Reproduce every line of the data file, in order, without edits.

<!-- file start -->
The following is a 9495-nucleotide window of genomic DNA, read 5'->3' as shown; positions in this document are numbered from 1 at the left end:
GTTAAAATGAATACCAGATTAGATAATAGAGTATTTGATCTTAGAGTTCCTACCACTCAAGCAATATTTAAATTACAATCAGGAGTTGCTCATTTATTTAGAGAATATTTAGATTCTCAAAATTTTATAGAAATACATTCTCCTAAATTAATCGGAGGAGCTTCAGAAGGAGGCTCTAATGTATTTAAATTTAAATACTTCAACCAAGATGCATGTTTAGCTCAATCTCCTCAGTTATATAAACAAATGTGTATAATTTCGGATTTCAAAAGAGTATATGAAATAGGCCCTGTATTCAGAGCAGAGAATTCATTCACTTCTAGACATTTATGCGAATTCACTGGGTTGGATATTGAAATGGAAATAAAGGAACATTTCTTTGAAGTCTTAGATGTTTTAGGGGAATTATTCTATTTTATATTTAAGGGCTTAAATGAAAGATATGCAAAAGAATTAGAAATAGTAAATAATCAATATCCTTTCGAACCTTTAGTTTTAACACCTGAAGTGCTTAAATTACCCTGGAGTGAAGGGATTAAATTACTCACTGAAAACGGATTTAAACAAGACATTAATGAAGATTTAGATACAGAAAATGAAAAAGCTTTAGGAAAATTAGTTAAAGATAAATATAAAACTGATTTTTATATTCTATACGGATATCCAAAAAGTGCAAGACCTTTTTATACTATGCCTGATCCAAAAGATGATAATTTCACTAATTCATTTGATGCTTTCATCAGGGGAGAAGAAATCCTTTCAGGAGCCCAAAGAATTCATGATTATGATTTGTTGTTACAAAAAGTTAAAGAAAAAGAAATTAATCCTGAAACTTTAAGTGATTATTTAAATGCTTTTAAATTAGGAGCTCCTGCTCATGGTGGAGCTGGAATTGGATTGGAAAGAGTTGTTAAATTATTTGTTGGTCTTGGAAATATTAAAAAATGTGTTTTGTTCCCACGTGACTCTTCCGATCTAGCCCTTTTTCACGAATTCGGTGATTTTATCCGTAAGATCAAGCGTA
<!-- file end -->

The following is a 9495-nucleotide window of genomic DNA, read 5'->3' as shown; positions in this document are numbered from 1 at the left end:
GTTAAAATGAATACCAGATTAGATAATAGAGTATTTGATCTTAGAGTTCCTACCACTCAAGCAATATTTAAATTACAATCAGGAGTTGCTCATTTATTTAGAGAATATTTAGATTCTCAAAATTTTATAGAAATACATTCTCCTAAATTAATCGGAGGAGCTTCAGAAGGAGGCTCTAATGTATTTAAATTTAAATACTTCAACCAAGATGCATGTTTAGCTCAATCTCCTCAGTTATATAAACAAATGTGTATAATTTCGGATTTCAAAAGAGTATATGAAATAGGCCCTGTATTCAGAGCAGAGAATTCATTCACTTCTAGACATTTATGCGAATTCACTGGGTTGGATATTGAAATGGAAATAAAGGAACATTTCTTTGAAGTCTTAGATGTTTTAGGGGAATTATTCTATTTTATATTTAAGGGCTTAAATGAAAGATATGCAAAAGAATTAGAAATAGTAAATAATCAATATCCTTTCGAACCTTTAGTTTTAACACCTGAAGTGCTTAAATTACCCTGGAGTGAAGGGATTAAATTACTCACTGAAAACGGATTTAAACAAGACATTAATGAAGATTTAGATACAGAAAATGAAAAAGCTTTAGGAAAATTAGTTAAAGATAAATATAAAACTGATTTTTATATTCTATACGGATATCCAAAAAGTGCAAGACCTTTTTATACTATGCCTGATCCAAAAGATGATAATTTCACTAATTCATTTGATGCTTTCATCAGGGGAGAAGAAATCCTTTCAGGAGCCCAAAGAATTCATGATTATGATTTGTTGTTACAAAAAGTTAAAGAAAAAGAAATTAATCCTGAAACTTTAAGTGATTATTTAAATGCTTTTAAATTAGGAGCTCCTGCTCATGGTGGAGCTGGAATTGGATTGGAAAGAGTTGTTAAATTATTTGTTGGTCTTGGAAATATTAAAAAATGTGTTTTGTTCCCACGTGACTCTTCCGATCTAGCCCTTTTTCACGAATTCGGTGATTTTATCCGTAAGATCAAGCGTA